BAM Key Details:
- A new report from Redfin reveals how much home price growth depends on location, emphasizing the need for agents to focus on local housing market trends.
- Home price growth variations hit a 30-year high in spring 2022; while they’ve come down, price growth still fluctuates more than it did before the pandemic.
- Price growth variations tend to increase in times of boom and bust.
Location matters—and not just for your clients. A new Redfin report highlights the extent to which home price growth varies from one local market to another. Home price growth depends more on location now than it has since 2009.
From the COVID pandemic to the Great Recession, variations have significantly increased in times of boom and bust. In spring 2022—as the curtain drew on the pandemic home buying boom—metro-to-metro home price growth variations hit a 13-year high.
And while they’ve come down since then, those variations are still more pronounced than before the pandemic, thanks to cooling markets in some metros and relatively stable or even thriving markets in others.
In the Bay Area, for example, home prices are dropping by double digits, while, in South Florida, they’re climbing by double digits—creating a gap that’s close to a 30-year high.
Home price growth depends on location
The historic gap between home prices in San Francisco and Miami shows just how important it is for agents to focus on local housing market data—and not to assume national trends will match those of their area.
San Francisco home prices fell 10.1% year over year while Miami home prices rose 10.9% to a near-record high. The 21 percentage point gap between them is nearly the widest in over three decades (it reached a peak of 23 ppts in August 2022). It’s also the largest gap among all the major metros in Redfin’s analysis.
As home prices in San Francisco decline, some previously sidelined Bay Area home shoppers may finally see an opportunity to buy a home, as long as they can afford today’s mortgage rates and still-exorbitant home prices.
San Francisco home prices are in decline largely due to the exodus of remote working tech employees from the Bay Area; migration from this area more than doubled from 2020 to 2022.
Layoffs in the tech industry, along with declining tech stocks—not to mention high mortgage rates and home prices that are still the highest in the country—have driven throngs of former California residents to other parts of the country.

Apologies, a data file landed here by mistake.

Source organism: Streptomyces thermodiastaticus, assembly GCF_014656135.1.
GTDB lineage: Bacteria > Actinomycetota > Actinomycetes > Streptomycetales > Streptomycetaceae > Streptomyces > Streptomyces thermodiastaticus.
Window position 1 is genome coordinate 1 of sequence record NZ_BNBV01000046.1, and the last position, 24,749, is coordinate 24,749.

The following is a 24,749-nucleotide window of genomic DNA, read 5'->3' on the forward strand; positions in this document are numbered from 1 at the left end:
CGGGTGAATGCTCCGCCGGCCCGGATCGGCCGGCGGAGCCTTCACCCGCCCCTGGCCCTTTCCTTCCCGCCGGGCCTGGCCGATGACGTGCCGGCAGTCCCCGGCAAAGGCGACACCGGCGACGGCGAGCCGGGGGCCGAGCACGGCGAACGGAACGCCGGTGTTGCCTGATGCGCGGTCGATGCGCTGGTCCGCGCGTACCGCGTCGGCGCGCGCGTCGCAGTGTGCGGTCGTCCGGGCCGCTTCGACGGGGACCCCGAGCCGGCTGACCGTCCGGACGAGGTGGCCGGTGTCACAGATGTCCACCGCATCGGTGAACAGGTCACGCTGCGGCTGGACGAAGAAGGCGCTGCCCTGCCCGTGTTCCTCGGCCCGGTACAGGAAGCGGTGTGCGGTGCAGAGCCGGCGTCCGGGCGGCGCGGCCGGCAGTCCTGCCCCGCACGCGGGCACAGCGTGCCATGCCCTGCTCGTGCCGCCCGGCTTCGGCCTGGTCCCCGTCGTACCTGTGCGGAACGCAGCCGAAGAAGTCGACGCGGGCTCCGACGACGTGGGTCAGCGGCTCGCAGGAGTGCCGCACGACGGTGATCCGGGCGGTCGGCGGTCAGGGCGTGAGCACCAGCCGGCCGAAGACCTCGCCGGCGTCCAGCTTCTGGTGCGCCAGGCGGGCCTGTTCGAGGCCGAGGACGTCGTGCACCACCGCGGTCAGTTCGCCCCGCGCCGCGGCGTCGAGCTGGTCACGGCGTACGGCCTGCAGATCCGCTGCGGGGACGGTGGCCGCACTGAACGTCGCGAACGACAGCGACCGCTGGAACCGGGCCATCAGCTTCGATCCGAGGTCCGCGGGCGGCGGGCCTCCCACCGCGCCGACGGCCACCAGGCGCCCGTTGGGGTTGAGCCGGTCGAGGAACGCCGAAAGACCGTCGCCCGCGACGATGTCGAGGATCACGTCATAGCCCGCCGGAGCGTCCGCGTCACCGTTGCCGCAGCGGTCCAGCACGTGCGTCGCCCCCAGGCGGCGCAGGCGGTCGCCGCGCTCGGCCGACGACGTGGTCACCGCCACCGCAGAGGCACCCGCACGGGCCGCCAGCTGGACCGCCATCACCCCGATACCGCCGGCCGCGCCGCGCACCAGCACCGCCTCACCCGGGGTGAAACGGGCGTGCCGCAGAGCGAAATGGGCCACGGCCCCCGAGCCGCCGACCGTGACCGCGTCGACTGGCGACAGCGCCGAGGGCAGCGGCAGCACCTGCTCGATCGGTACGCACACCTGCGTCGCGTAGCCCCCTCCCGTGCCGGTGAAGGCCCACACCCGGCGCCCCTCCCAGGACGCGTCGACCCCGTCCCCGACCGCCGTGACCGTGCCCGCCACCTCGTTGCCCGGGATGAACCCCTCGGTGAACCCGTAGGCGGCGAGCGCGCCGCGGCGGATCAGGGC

One part of the country seeing an influx of people is Miami, where rising home prices are making it more difficult for South Florida residents to afford a home.
Miami prices keep rising as Florida continues to attract remote workers looking for relatively affordable homes in sunny locales.
The stark difference in home-price dynamics between the Bay Area and Miami may be a reflection of a long-term, pandemic-fueled shift in where people choose to live. The fact that Miami prices are holding up well despite the national pullback in home buying suggests the relative popularity of Florida is here to stay. Even though some employees are returning to offices at least a few days a week, the pandemic has given many Americans much more freedom on where they choose to live—and a lot of them are choosing places where shelling out $1.5 million for a run-of-the-mill home isn’t the norm.
Bay Area home prices are still much higher than those of South Florida, but as prices fall in San Francisco and rise in Miami, the gap is shrinking—and with it the amount home buyers can save by moving across the country.
In February, the median home-sale price in San Francisco was still 2.9 times higher than in Miami—about $1.42 million vs. $483,000—but that’s a significant drop from 4.4 times higher in February 2020.
Metros with the next-biggest gaps in home price growth—after San Francisco and Miami—are all pricey West Coast tech hubs paired with popular and relatively affordable Sun Belt metros:
- Seattle–Miami: -9.4% YoY versus +10.9% YoY—(for a gap of 20.3%)
- San Francisco–Tampa: -10.1% versus +7.7%—(for a gap of 17.8%)
- Seattle–Tampa: -9.4% versus +7.7%—(for a gap of 17.1%)
- San Francisco–Atlanta: -10.1% versus +6.6%—(for a gap of 16.7%)
Boom & bust: From the Great Recession to the COVID-19 pandemic